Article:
Barack Obama's climate change speech

It’s taken just over four years for Barack Obama to deliver the climate action plan he had promised as a fledgling president. And he’ll do it the only way that has ever been available to him — by presidential decree.

“As a president, as a father, and as an American, I am here to say we need to act,” Obama said, in a speech outlining his first detailed plan for confronting what he’s described as a central global challenge of the 21st century. “We don’t have time for a meeting of the Flat Earth Society.”

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Obama’s climate speech in Washington DC on Tuesday is probably a final recognition that he will not be able to deliver the carbon price that he knows would be the most effective mechanism. Instead, he will invoke a sort of direct action, but one with real bite — carbon emissions from existing coal-fired power plants will be tightly regulated, there will be a doubling of permitting for renewable generation on public lands and a renewed push on energy efficiency incentives.

Coming as it does a week after China launched the first of seven pilot emission trading schemes, it does show the worlds two biggest economies — and two biggest polluters — are at least moving to deliver on their promises, and are preparing the way for the more ambitious action that the science demands.

The initial reaction to Obama’s proposals elicited two key responses — that the power sector in the US is going to bear the brunt of emissions reduction in the US; and that there are key lessons here for Australia, which is about to unravel the suite of climate and clean energy policies that have been implemented over the last four years.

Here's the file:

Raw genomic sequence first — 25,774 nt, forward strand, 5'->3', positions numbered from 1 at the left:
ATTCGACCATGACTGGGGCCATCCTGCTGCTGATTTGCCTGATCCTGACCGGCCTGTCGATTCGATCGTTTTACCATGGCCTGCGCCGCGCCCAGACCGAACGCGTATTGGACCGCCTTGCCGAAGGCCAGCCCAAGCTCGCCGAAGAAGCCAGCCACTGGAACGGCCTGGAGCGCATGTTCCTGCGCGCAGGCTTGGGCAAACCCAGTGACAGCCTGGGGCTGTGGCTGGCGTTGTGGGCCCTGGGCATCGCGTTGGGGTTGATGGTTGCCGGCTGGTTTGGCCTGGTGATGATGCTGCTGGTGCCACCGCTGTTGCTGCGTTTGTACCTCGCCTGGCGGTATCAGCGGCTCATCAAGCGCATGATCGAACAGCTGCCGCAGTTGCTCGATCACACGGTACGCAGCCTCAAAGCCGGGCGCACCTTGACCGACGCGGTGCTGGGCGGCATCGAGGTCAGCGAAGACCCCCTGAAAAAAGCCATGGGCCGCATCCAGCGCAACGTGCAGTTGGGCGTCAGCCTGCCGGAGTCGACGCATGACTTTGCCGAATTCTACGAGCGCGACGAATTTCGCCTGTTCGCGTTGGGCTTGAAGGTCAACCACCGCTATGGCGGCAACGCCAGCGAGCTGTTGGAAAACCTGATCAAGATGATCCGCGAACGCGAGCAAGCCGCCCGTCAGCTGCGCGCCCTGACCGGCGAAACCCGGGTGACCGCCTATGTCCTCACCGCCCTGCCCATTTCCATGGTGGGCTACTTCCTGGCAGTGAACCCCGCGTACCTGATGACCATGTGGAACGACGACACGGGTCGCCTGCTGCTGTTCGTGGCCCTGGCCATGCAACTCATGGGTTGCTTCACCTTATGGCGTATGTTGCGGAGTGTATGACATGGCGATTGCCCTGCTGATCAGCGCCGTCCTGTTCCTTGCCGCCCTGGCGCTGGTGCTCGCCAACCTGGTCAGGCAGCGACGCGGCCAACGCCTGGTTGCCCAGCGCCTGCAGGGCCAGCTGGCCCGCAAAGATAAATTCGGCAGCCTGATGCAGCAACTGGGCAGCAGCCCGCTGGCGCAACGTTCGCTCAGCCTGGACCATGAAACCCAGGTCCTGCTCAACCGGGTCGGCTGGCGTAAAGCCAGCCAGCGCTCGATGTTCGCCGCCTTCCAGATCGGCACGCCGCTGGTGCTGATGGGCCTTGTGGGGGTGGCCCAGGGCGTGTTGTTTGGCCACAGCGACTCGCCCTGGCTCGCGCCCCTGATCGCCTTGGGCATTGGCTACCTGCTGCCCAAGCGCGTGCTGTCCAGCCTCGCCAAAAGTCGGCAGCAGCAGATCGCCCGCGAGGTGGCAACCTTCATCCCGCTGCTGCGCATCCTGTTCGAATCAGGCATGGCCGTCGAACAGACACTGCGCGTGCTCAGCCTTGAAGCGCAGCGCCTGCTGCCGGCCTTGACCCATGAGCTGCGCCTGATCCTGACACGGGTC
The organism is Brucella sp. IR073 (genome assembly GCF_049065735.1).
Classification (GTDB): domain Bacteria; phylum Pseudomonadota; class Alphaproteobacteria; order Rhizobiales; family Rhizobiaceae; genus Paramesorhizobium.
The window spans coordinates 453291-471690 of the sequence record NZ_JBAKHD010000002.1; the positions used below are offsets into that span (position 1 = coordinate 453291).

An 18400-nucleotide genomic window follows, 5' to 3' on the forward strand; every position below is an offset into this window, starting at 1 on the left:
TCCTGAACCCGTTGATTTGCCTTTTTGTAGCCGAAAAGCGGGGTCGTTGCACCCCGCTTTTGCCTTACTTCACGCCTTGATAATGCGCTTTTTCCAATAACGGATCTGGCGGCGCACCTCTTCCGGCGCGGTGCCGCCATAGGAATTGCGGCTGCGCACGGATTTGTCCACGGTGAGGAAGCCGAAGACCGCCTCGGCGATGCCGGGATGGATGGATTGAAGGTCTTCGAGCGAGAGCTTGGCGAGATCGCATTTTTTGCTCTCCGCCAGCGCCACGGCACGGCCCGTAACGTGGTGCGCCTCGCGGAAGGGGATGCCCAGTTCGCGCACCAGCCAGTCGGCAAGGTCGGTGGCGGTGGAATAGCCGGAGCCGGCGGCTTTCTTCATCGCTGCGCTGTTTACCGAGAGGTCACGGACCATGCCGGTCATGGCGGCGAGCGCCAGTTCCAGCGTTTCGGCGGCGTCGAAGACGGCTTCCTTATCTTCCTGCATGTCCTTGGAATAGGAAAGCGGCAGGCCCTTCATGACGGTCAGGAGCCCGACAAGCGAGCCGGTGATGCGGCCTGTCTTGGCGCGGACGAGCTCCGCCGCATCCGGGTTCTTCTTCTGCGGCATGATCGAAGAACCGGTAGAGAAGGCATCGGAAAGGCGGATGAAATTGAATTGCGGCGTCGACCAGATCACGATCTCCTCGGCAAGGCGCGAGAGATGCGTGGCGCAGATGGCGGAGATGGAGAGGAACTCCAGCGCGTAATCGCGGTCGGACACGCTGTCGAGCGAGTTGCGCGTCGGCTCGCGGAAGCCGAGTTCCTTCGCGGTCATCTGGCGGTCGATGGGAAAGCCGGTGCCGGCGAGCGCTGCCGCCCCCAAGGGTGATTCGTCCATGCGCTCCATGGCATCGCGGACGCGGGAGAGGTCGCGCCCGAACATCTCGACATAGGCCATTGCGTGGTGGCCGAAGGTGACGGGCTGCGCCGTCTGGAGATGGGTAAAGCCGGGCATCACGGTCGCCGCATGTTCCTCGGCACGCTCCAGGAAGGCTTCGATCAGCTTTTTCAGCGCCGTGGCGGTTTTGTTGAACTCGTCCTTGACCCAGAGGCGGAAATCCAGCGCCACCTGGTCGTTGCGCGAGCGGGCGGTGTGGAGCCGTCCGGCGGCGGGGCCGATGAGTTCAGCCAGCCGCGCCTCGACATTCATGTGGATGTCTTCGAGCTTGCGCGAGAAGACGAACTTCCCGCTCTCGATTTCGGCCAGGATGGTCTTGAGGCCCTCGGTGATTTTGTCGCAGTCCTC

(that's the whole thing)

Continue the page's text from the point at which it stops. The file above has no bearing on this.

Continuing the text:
First on the power sector. Some analysts estimate the world’s biggest electricity grid could be forced to cut its emissions by one quarter by 2020, and the coal sector could be forced to cut its output by around 30% to meet Obama’s climate targets — an outcome that was presaged by US financial markets on Monday, when shares of US coal mining companies plunged.

Adding to coal investors’ woes was the news Monday that the Supreme Court would review the Court of Appeals decision to reverse the Cross-State Air Pollution Rule, one of the Obama administration’s key tools for improving air quality by forcing coal-fired power plants to install pollution controls.

Somewhat predictably, Republicans representing America’s coal-producing states have labelled the President’s proposals a “war on coal”, warning they will drive up electricity prices and put US manufacturers at a global disadvantage. But the reality is that without a carbon price, there is not a lot else Obama can do to reduce emissions economy-wide.

The situation in the US industry is further complicated by the fact the boom in shale gas has caused a switch from coal to gas, but this is not expected to be permanent because no one expects gas prices to remain low — they will either go to export parity, or supplies will dwindle because all the cheap and easily accessed gas will exhausted. Deutsche Bank notes power emissions are already 15% below 2005 levels in 2005, thanks to shale gas, but even official forecasts expect this to be pared back to a 9% fall by 2020.